In his last interview before being arrested on federal drug charges, Bears wide receiver Sam Hurd gave no indication he was about to run afoul of the law.
Because Hurd knows all three wide receiver positions in the Mike Martz's offense, he was a "go-to" guy on anything involving the receivers, even though the special-teams standout was used sparingly on offense.
So with Earl Bennett struggling to connect with Caleb Hanie as he had with Jay Cutler, I asked Hurd if it was more difficult for an inexperienced quarterback to find a guy like Bennett, whose expertise is finding the cracks and seams in a defense rather than just beating his man off the line.
''No. It's tougher for a quarterback that hasn't worked with that person,'' Hurd told the Sun-Times on Wednesday in the Bears locker room. ''It's tougher if you don't have a feel for what he likes and does all the time, and [if] you're not going with him [in practice reps] all the time.
''That's tough, to find him and throw to the spot that you're supposed to -- that's what quarterbacks do.''
Hurd's explanation was that all quarterbacks, whether it be Hanie or Cutler, rookie Nathan Enderle or veteran Josh McCown, need more than a few practices to get that timing and familiarity down. Certainly the year-and-a-half it has taken Cutler to get in a groove is evidence of that.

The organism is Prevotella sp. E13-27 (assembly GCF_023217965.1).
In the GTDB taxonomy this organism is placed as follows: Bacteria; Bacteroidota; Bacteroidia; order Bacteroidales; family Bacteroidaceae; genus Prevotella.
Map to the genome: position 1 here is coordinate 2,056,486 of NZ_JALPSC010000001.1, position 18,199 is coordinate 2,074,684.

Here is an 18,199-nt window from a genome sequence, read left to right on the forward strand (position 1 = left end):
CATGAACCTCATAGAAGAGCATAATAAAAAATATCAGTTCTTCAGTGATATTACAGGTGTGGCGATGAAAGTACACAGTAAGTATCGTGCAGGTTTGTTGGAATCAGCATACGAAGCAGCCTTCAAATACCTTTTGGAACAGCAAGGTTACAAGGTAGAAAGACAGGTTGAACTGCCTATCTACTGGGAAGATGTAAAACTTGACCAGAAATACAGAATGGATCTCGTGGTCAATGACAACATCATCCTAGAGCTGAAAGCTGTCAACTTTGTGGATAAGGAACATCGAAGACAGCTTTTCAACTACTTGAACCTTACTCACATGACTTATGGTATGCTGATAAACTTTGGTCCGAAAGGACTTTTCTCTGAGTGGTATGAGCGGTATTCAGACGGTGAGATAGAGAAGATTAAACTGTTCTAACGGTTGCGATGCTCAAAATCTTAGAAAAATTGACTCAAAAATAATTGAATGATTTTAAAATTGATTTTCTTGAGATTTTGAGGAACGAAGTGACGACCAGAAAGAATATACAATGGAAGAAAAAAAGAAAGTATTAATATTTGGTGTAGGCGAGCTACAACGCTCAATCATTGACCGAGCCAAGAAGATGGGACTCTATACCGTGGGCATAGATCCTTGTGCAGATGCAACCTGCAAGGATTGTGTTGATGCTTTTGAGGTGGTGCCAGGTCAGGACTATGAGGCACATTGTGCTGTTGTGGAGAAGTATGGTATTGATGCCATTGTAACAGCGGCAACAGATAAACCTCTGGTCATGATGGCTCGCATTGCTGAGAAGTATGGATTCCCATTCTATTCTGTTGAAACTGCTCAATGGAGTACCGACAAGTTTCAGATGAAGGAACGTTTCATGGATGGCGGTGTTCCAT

''That's why we have OTAs [offseason workouts, which were cancelled last summer because of the lockout],'' Hurd told me. ''Otherwise you could just jump right into the season and play. But you need these practices to get timing down; to understand that I'm a different speed than Earl. And Earl's a different speed than Johnny [Knox]. And everybody's a different speed, different turns, different steps, everything. [The quarterback has to] time up with everybody.''
But Hurd also noted that once a quarterback starts to get in sync with his receivers, it can click at any moment.
''It can happen real quick,'' he said. ''Once they're back on, there's nothing that can stop them, either.''
Hurd said he understands the frustration, but noted it's important that receivers like Bennett are doing the little things that go with the job. Roy Williams, for instance, had a key downfield block that helped Marion Barber score a touchdown on a nine-yard run against the Broncos last week.
''It could be frustrating for Caleb, for everybody,'' Hurd said. ''You want perfection. You want everything to go right. And if it doesn't, that's what happens. But it's football. Everything's not going to be perfect. You can't [just] look at [receiving yards]. You've got to make sure you're 100 percent in everything you do -- not just getting the ball and making something happen, but blocking, running the right routes, helping out another player -- that's what it's all about.''
Hurd's explanation took us past the "open-lockerroom" time when players are available to the media. But that's the kind of guy Sam Hurd is ... or was. I've never met an athlete who was more happy to be alive. ''There's no way you can always be as happy as you look,'' I would tell him. And he would smile and say something about getting only one shot at life and making the most of it. I always thought that was a great quality about Sam Hurd. But maybe not.